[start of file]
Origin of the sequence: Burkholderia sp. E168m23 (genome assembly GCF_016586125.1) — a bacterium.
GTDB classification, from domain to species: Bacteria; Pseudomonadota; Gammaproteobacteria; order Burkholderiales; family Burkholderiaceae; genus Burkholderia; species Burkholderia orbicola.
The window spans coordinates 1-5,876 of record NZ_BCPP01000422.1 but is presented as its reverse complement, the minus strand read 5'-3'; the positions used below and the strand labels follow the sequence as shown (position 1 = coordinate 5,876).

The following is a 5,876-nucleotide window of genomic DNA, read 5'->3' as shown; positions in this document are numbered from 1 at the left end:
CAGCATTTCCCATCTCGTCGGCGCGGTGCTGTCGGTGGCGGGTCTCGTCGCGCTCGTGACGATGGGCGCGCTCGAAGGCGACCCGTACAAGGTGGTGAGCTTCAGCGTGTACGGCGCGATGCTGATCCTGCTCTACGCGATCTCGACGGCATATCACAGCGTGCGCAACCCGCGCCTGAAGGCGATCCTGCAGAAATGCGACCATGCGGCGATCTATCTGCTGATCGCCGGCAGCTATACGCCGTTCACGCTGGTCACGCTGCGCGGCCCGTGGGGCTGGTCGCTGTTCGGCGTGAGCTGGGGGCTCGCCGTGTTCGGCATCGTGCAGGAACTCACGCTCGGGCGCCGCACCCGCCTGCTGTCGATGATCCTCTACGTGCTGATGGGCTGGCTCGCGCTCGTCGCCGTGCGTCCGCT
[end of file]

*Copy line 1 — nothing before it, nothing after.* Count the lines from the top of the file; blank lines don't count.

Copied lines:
Origin of the sequence: Burkholderia sp. E168m23 (genome assembly GCF_016586125.1) — a bacterium.